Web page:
Canonical’s Ubuntu Core 22 for IoT Devices Is Now Available for Download

Canonical’s Ubuntu Core 22 for IoT Devices Is Now Available for Download

Canonical, a privately held company and partner with leading silicon and hardware companies like Advantech and Lenovo, has announced a new version of an operating system for nearly all public cloud workloads and emerging categories of smart gateways, self-driving cars, and advanced robots.

The robust and fully containerized Ubuntu Core 22 from Canonical, optimized for IoT and embedded devices, is now available for download.

“Our goal at Canonical is to provide secure, reliable open-source everywhere – from the development environment to the cloud, down to the edge and to devices,” said Mark Shuttleworth, CEO of Canonical. “With this release, and Ubuntu’s real-time kernel, we are ready to expand the benefits of Ubuntu Core across the entire embedded world,” Mark added

The Ubuntu Core 22 introduces support for real-time computing in robotics and industrial applications. It is aimed at helping manufacturers deal with the challenges of deploying devices on time and within budget.

The company also provides enterprise security support and services to commercial users of the operating system. Customers benefiting from their 10 years of experience with security maintenance of kernel, OS, and application-level code are already feeling satisfied with it. Brad Kehler, COO at KMC Controls had this to say. “KMC Controls‘ range of IoT devices are purpose-built for mission-critical industrial environments. Security is paramount for our customers. We chose Ubuntu Core for its built-in advanced security features and robust over-the-air update framework. Ubuntu Core comes with 10 years of security update commitment which allows us to keep devices secure in the field for their long life.  With a proven application enablement framework, our development teams can focus on creating applications that solve business problems.”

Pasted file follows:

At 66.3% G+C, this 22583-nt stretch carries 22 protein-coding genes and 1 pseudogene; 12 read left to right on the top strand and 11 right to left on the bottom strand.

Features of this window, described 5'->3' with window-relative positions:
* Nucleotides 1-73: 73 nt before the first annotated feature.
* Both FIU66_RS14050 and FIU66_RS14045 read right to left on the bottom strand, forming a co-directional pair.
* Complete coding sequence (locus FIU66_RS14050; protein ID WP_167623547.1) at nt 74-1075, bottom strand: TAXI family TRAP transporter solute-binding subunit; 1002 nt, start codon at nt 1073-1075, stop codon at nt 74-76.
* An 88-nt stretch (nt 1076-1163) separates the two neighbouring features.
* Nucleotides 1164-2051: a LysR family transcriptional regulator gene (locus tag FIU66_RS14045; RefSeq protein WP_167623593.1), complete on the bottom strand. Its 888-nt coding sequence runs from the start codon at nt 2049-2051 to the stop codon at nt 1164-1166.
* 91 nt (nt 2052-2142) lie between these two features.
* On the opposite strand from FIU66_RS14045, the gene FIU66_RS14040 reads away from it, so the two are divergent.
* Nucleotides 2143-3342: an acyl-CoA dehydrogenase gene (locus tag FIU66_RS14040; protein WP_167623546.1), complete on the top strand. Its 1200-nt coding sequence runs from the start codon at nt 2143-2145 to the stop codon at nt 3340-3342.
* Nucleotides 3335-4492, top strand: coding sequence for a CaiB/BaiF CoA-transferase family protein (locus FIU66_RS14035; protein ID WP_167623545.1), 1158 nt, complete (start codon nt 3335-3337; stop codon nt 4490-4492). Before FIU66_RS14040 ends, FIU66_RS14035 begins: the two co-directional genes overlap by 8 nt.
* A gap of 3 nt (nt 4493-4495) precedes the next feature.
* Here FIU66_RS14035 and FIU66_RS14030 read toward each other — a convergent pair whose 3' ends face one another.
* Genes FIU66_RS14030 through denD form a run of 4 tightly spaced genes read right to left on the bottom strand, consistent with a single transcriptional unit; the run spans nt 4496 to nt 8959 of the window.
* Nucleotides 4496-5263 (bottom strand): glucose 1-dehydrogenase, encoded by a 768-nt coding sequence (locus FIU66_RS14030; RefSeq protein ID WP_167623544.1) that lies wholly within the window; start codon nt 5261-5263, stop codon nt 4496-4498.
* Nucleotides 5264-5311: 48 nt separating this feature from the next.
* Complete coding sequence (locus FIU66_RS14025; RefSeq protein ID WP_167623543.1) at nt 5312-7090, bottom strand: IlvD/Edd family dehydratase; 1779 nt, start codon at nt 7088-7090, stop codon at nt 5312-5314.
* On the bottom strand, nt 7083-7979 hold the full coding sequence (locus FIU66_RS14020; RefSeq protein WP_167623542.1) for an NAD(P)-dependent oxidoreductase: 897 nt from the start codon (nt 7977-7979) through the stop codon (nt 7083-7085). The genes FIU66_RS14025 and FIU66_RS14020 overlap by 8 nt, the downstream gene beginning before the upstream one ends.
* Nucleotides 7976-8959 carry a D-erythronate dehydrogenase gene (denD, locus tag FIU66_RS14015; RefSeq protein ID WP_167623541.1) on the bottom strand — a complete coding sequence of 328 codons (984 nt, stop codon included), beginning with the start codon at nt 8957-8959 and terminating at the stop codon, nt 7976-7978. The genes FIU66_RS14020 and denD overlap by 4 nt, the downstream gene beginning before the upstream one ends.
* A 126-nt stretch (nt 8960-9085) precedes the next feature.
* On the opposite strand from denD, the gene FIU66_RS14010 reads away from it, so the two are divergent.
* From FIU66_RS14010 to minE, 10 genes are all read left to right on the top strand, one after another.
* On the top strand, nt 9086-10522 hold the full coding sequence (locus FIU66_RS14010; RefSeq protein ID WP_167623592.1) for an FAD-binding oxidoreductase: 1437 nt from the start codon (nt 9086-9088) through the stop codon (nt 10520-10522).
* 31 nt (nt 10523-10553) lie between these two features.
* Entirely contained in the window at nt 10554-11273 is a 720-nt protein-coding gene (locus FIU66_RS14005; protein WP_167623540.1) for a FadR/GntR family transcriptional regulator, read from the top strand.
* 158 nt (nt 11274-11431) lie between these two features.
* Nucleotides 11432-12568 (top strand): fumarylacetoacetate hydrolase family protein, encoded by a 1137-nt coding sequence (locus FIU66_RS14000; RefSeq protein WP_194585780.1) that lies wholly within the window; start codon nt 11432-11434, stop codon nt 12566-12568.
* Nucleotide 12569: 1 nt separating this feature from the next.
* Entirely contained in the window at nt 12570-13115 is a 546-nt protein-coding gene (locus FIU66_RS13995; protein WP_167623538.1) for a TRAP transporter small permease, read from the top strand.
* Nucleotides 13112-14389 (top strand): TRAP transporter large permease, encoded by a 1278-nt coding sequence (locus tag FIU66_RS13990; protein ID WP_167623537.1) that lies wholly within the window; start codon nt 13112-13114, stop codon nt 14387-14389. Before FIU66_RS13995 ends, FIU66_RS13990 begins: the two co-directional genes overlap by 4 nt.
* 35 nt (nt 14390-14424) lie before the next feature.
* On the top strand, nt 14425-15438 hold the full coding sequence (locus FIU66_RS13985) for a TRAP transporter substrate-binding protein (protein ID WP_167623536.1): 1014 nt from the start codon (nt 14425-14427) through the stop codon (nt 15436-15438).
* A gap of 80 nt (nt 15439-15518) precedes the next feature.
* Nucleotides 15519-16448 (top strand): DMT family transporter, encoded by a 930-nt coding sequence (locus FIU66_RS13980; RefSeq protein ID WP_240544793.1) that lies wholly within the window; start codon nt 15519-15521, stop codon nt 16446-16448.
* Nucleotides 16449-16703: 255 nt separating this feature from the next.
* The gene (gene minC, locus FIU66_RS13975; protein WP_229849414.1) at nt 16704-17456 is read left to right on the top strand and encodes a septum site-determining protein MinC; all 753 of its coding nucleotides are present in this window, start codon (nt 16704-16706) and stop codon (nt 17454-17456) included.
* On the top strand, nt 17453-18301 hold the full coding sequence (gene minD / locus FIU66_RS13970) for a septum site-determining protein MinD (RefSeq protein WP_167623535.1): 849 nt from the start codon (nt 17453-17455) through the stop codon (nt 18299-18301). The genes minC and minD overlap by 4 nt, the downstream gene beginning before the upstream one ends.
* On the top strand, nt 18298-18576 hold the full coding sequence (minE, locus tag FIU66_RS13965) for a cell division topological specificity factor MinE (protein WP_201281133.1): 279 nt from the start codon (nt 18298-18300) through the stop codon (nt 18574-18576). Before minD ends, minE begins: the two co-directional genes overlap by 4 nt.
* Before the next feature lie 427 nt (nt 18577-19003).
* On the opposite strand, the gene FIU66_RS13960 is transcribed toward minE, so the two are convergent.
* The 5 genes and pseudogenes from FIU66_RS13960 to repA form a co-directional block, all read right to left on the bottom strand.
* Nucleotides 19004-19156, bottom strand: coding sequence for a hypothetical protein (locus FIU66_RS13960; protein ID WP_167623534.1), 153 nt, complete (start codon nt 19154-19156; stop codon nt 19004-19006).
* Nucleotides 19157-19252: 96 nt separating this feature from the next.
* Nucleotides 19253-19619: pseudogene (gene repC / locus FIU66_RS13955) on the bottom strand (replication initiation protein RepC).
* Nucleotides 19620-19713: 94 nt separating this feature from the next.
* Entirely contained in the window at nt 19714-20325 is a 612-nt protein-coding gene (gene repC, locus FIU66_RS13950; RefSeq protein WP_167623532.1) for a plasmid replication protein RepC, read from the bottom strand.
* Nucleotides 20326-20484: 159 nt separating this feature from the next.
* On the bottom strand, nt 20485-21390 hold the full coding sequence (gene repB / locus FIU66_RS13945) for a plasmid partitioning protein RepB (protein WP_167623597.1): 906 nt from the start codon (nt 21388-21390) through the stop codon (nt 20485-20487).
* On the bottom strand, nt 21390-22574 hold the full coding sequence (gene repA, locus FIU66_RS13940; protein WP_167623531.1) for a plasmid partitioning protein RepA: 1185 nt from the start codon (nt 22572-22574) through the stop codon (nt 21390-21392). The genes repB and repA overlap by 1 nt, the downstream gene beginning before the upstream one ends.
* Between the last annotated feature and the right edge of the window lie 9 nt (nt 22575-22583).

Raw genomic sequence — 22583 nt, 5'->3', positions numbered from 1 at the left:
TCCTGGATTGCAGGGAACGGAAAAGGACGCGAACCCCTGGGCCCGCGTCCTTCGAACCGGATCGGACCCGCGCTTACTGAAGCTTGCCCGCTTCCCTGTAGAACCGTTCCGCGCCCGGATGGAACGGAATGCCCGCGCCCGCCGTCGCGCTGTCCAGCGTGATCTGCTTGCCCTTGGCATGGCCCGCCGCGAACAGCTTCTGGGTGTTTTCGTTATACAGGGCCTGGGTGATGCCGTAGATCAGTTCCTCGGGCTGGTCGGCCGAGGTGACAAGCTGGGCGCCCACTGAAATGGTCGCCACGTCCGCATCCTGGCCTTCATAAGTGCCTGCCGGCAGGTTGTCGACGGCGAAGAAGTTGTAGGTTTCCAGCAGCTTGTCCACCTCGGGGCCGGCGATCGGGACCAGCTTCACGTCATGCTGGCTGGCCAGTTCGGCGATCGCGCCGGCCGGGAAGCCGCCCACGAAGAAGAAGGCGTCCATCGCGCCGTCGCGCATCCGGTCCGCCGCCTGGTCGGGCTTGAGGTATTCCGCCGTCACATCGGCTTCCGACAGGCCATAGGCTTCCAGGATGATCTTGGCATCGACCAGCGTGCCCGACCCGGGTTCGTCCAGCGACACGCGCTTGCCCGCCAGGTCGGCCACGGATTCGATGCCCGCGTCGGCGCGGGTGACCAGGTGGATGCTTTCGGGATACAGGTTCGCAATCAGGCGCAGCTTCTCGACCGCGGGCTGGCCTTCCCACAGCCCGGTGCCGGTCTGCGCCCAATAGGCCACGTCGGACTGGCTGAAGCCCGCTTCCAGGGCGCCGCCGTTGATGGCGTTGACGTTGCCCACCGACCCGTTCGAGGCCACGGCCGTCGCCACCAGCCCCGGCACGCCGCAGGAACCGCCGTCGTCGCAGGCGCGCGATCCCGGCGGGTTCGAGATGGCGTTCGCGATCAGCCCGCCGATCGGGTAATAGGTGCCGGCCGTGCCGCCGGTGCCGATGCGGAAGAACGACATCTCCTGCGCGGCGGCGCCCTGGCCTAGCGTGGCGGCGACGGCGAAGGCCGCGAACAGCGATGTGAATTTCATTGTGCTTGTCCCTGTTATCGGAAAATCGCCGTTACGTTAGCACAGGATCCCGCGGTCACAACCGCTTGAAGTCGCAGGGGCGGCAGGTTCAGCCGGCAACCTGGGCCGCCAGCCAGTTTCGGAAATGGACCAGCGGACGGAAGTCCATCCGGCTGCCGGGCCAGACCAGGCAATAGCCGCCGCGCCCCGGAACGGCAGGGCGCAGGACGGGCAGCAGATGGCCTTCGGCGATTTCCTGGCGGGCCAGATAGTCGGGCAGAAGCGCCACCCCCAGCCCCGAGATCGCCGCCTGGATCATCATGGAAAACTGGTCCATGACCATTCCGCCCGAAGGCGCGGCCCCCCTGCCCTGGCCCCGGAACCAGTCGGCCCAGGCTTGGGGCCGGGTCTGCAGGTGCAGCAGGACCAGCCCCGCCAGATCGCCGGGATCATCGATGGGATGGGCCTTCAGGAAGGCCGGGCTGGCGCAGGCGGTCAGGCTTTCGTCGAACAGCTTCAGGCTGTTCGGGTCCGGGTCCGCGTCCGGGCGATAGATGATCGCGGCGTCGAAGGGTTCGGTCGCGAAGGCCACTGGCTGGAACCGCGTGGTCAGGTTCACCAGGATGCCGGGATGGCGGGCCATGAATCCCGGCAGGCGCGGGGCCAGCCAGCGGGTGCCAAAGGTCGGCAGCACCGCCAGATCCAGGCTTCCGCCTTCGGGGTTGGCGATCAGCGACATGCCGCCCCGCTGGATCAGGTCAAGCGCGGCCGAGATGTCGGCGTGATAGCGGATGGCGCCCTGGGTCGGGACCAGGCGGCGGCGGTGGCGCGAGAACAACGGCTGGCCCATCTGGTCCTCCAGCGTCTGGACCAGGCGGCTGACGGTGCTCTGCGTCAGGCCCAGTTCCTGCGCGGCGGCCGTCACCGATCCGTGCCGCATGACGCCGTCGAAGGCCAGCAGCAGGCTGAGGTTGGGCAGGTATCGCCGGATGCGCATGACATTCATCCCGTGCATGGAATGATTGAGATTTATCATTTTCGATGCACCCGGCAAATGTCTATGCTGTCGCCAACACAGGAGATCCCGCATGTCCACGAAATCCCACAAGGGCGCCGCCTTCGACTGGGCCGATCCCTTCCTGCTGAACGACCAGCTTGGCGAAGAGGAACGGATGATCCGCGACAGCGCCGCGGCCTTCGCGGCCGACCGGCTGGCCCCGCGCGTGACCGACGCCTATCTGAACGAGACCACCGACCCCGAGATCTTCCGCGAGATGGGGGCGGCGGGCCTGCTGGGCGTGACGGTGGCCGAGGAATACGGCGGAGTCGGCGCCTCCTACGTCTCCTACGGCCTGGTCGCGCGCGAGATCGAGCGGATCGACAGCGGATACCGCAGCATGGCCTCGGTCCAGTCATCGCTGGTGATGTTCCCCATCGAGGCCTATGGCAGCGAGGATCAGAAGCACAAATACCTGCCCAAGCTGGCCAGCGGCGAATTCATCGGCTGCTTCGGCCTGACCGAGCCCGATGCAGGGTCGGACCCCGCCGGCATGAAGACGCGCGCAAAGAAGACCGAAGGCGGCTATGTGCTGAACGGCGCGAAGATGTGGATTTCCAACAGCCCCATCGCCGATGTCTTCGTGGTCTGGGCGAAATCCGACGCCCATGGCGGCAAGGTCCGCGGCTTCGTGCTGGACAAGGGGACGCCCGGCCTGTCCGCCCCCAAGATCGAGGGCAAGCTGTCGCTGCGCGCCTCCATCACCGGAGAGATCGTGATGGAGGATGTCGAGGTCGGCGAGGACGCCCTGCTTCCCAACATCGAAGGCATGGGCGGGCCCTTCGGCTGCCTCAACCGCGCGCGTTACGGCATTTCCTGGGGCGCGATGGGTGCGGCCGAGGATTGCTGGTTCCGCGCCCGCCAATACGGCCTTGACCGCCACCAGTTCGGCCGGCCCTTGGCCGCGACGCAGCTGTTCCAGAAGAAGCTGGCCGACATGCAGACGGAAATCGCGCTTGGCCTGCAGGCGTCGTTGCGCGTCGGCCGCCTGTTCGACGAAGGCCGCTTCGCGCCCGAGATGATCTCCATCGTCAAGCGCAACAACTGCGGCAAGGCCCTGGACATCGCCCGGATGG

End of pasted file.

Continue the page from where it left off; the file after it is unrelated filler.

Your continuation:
The Core 22 can be best described as one that is extremely secure, resilient, and low-touch. Advanced security features include secure boot, full disk encryption, secure recovery, and strict confinement of the OS.

The Ubuntu Core 22 also has:

  • Validation sets to permit a set of snap revisions to be installed and updated together
  • Ability to migrate devices from Ubuntu Core 20 to Ubuntu Core 22
  • Quota groups to set CPU and memory resource limits per grouped snap services
  • MicroK8s support for an easily deployed, streamlined, embedded Kubernetes experience
  • Initial MAAS & cloud-init support
  • Factory reset option to autonomously restore a device to its initial state

Additional information on the Ubuntu Core 22 can be found on the company’s website. Hopefully, we will start seeing a series of blog posts that drives deep into the features of the OS.

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About Emmanuel Odunlade

Hardware Design Engineer | #IoT Consultant |All things #ML | Entrepreneur | Serial Writer | Passionate about Innovation and technology as tools for solving problems in developing countries. Spare time is spent around writing and advocacy for the growth of the Maker/DIY Culture in Africa.

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